Art Model Brittany V, ©2008 Terrell Neasley

What if you wanna go Nikon. Start with a Nikon D7000. I don’t think its as good as the Canon 7D, but it rocks. I love the dual SD media card slots. You can get 6 frames a second, does great shots at high ISO’s, and is a solid build. You can do High Speed sync up to 1/8000 of a second and the video capabilities will blow you away. You won’t out-grow this thing. You can upgrade, but you’ll still keep this camera as a back-up. No need to get rid of it, unless you are going Full Frame with a D600, D800, or D4.

Do whatever you can to start out right. If you have to wait for a few extra paychecks, then wait another month. Sell something on eBay, quite eating out, or whatever to come up with the extra cash to get what you need. I’ve seen some people do some great things with a Rebel. My buddy Felix will leave you gasping with his images with a Rebel over some people’s work with a 5D Mark II. But he couldn’t wait to get his hands on a 7D. And then its all about the lenses. I’ll cover that later. Hi Vanessa!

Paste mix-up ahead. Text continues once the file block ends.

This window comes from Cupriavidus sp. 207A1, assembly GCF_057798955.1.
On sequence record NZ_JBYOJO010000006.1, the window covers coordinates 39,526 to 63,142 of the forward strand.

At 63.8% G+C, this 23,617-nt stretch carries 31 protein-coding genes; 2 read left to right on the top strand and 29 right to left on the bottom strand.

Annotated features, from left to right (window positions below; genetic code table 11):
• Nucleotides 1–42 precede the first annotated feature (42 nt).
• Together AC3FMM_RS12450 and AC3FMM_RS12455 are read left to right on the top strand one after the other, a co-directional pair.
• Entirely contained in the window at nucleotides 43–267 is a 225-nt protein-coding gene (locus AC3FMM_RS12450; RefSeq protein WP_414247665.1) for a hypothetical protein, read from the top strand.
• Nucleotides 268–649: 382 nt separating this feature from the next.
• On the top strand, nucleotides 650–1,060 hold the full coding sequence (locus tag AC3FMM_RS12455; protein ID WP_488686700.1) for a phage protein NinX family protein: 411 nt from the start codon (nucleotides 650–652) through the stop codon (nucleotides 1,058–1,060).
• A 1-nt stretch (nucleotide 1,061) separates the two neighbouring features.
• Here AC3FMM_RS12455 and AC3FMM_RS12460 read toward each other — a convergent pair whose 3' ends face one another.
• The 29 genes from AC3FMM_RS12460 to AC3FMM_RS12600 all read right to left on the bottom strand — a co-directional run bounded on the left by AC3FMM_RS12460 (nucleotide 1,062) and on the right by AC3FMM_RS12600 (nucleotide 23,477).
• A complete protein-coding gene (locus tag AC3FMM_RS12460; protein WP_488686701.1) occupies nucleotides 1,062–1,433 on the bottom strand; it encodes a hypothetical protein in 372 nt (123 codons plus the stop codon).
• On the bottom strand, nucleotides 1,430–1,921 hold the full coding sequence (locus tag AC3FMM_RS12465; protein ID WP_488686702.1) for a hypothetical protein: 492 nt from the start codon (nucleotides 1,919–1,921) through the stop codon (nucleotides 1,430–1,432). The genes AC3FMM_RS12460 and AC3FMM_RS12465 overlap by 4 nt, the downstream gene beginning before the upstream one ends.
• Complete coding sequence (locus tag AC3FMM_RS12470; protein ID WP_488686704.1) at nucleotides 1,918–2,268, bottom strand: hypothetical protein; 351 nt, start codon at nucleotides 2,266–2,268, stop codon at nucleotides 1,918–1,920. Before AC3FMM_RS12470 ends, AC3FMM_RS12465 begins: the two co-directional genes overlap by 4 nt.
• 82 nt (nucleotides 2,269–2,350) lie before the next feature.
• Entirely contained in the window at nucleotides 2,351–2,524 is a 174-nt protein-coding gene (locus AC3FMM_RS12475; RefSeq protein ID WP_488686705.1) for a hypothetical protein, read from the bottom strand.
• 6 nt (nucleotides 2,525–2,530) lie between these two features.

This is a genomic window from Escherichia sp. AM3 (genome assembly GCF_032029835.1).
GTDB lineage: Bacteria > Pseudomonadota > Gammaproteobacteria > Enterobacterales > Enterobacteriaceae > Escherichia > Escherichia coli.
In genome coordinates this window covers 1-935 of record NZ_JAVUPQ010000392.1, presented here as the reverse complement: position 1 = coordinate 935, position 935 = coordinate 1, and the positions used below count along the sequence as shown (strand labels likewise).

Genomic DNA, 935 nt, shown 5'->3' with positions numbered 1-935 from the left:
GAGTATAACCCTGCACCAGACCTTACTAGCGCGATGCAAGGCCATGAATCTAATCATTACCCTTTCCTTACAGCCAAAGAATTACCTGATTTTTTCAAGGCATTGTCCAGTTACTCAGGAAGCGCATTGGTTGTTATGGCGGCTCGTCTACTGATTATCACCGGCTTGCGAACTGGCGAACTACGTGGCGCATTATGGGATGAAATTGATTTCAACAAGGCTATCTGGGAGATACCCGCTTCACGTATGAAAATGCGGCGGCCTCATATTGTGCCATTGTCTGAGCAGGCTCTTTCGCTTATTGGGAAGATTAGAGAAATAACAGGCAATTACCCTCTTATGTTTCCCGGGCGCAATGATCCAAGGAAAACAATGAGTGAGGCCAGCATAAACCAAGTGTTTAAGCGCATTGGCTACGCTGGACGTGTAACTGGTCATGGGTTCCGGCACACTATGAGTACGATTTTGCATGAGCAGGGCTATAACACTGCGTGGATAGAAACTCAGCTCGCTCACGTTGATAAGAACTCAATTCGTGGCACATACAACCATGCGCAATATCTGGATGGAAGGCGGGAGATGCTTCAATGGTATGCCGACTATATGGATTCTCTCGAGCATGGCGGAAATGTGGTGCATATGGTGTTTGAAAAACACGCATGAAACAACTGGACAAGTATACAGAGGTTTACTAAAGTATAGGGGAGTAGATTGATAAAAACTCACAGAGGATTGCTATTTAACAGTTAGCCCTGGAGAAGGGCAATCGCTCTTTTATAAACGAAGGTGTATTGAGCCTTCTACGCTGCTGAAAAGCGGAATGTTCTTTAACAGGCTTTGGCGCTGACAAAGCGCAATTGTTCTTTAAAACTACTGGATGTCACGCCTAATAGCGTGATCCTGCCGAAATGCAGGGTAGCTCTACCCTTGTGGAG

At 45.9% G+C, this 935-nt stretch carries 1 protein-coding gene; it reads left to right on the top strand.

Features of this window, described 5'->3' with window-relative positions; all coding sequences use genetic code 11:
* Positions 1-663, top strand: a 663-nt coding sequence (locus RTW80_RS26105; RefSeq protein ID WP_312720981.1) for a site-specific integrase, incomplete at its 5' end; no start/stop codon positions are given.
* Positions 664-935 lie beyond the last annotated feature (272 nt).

**Update 14 December 2012 **
Let me bounce back and spend another paragraph on the camera. Some people talk about megapixels and that most of these cameras have so many that they really don’t matter anymore. They believe that once technology went past 12 or so megapixels, you can print a good 16×20 from that, so how often does anybody print bigger than that. To some extent that is true. BUT… if you ask me, the more, the merrier. That’s like using the analogy of film. The bigger the film size, the better the resolution. Medium format was better than 35mm. The 4×5 was better than Medium format. 8×10 was better than the 4×5. The difference is that you might be able to print a 16×20 from a smaller megapixel camera, but its not the same detail and richness. As an artist, I want to have the option of cropping in and pulling out that section and have it still look like the original shot. This is why I shoot with a D800e at 36 megapixels over the Canon 5D MarkIII.